Procedure for Capillary Electrophoresis with C4D

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Video for a Procedure for C4D Analysis in PowerChrom Software

A procedure for capillary electrophoresis with C4D detection using the PowerChrom software is described.


This application note describes a step-by-step procedure for the analysis of the EC20 Standard Test solutions by capillary electrophoresis with capacitively-coupled contactless conductivity detection (CE-C4D). The PowerChrom software from eDAQ is used to record and analyse the data.

Equipment Required


The results in this application note were obtained using the following conditions:

  • Separation voltage
    • +30 kV for cations
    • –30 kV for anions
  • Capillary:
    • Fused-silica from Polymicro Technologies
    • Outer diameter = 360 μm
    • Internal diameter = 25 μm
    • Length = 65 cm
    • Length to detector = 50 cm
    • Injection: hydrodynamic 3 seconds at 50 mbar
  • C4D settings
    • Frequency = 1100 kHz
    • Amplitude = 100 %
    • Headstage gain ON

The 1mM LiCl, KNO3, Na2SO4 sample was diluted to 200 μM, 100 μM, 50 μM and 25 μM with the 0.5M acetic acid BGE.


Figure 1. Easy access window
Figure 2. Manual Sampling window
Figure 3. Hardware Settings window
  1. Ensure you have installed the latest version of PowerChrom software from Software Downloads
  2. Connect the computer to the C4D hardware, following the instructions in the manuals.
  3. Connect the C4D hardware unit to the third-party CE instrument: connect the trigger cable and/or signal cable, depending on whether you are using eDAQ or third-party software. Follow the instructions in the relevant Application Note
  4. Connect the C4D headstage to the capillary in the instrument. Ensure that you position the C4D headstage near the end of the capillary that is grounded, away from the end of the capillary where the high voltage is applied. This is to ensure that the high voltage doesn’t arc from the background electrolyte inside the capillary, through the thin wall of the capillary, to the headstage and on to the C4D hardware, which could damage the equipment.
  5. Turn on the C4D hardware.
  6. Open the PowerChrom software.
  7. In the Easy Access window, shown in Figure 1., click Manual Run.
  8. In the Manual Sampling window, shown in Figure 2., click Hardware Settings.
  9. Set the following values in the Hardware Settings window, as shown in Figure 3.:
    Figure 4. C4D Amplifier window
    Figure 5. Waiting for Inject
    • Sampling speed = 20/s
    • Channel 1: Input = Input 1, Range = 50 mV
    • Channel 2: Input = OFF (newer models of the ER225 are able to record a signal from an external detector, like a UV detector, in channel 2.
  10. Under Channel 1, click C4D Amplifier.
  11. Set the following values, as shown in Figure 4.:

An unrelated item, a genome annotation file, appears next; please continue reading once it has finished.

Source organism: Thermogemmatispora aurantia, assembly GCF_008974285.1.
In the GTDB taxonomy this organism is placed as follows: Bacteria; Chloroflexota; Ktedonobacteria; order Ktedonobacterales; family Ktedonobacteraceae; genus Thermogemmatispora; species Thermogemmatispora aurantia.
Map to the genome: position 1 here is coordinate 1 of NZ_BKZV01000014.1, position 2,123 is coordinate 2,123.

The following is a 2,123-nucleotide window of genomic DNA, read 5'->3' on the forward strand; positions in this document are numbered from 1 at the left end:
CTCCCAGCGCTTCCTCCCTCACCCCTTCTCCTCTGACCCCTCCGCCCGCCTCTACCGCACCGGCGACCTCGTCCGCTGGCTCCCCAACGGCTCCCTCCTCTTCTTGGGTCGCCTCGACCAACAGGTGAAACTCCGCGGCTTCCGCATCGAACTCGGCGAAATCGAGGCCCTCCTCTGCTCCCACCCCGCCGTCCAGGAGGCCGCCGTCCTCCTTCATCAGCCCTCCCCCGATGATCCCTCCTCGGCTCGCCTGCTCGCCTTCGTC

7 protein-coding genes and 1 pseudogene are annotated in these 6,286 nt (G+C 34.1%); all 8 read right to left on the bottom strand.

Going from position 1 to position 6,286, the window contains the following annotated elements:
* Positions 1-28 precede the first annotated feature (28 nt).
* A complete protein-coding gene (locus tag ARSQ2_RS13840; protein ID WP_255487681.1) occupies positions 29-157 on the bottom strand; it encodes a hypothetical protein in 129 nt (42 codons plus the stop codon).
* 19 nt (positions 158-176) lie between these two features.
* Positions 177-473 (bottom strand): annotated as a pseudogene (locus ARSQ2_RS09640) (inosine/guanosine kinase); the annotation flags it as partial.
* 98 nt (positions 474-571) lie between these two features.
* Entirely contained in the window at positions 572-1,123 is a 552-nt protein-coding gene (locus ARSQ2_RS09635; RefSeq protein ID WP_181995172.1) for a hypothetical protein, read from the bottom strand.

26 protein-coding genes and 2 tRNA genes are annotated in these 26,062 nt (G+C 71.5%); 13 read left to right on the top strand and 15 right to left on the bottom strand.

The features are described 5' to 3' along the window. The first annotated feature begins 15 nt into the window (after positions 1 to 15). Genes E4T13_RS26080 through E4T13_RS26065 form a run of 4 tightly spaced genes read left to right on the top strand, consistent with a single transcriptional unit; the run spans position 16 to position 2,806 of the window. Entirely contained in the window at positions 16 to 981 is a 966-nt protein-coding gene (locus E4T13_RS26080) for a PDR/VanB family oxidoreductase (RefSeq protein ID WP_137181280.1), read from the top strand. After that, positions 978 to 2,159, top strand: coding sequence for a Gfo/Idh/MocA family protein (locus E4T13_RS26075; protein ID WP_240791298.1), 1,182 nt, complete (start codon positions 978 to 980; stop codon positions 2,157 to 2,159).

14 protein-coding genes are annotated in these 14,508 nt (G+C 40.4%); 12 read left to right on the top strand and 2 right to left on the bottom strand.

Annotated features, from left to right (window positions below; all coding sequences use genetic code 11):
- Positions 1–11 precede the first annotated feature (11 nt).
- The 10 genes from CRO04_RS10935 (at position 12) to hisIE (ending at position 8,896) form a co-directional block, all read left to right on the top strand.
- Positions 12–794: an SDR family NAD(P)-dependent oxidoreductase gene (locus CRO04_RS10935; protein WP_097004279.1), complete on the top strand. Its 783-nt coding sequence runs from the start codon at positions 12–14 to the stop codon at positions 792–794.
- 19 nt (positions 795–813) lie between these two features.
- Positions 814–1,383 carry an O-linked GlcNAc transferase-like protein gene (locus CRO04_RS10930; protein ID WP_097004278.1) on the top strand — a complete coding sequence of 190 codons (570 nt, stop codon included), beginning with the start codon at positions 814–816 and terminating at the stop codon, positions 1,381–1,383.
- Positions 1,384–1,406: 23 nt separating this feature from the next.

• Range = 50 mV
    • Low Pass= 5Hz
  12. Set the required values for Excitation Frequency and Amplitude, and set the Headstage Gain on or off. The optimum settings can be determined using C4D Profiler V2 Software. This is described in a separate application note.
  13. Inject your background electrolyte (BGE) into the capillary. This can done using the instrument’s controls. Alternatively, you can connect the headstage to the capillary outside the instrument, and manually inject the BGE into the capillary using a syringe connected to the capillary.
  14. Click Zero in the Offset box. It may be best to zero the signal with the CE high voltage turned on, as this can cause a significant jump in the C4D signal.
  15. Click OK to exit the C4D Amplifier window, and OK again to exit the Hardware Settings window.
  16. Click Start. If it's a new file, enter a file name and click Save.
  17. Click Inject, in the Manual Sampling box (shown in Figure 5.), when the sample is injected into the capillary, unless you have installed the trigger cable to trigger automatically.
  18. Click Stop, in the Manual Sampling box, when you have collected all of your peaks.
  19. Repeat the three previous steps for each blank, calibration standard and sample you wish to analyse.
  20. Analyse the data, by integrating the peaks and drawing a calibration graph, as shown in the PowerChrom software manual and the screencast training videos


Figure 8. Calibration curves for potassium and chloride.

The electropherograms for the cations and anions are shown in Figure 6. and Figure 7, respectively. The calibration curves for potassium and chloride, shown in Figure 8., show good linearity.

For the analysis of the cations, three negative peaks are recorded. The peaks are negative because the three cations Li+, Na+ and K+ are less conductive than the H+ cation they are displacing in the background electrolyte. The electropherogram can be recorded with positive peaks (as in Figure 6) by selecting Invert in the C4D Amplifier window.

Figure 6. Electropherograms showing cations.
Figure 7. Electropherograms showing anions.


It is generally recommend to use a capillary with a small inner diameter such as 25 µm. Capillaries with larger inner diameters can lead to greater Joule heating and unstable baselines.

Dissolving in water leads to a difference in conductivity during loading, between the sample and the BGE in capillary. This produces an electrokinetic bias, where faster migrating compounds are introduced into the capillary in a greater quantity than slower migrating compounds.

If the volume of BGE in the EC20 Standard Test Solutions is not enough to rinse the capillary and perform the experiment, more 0.5M acetic acid can easily be made up by the user.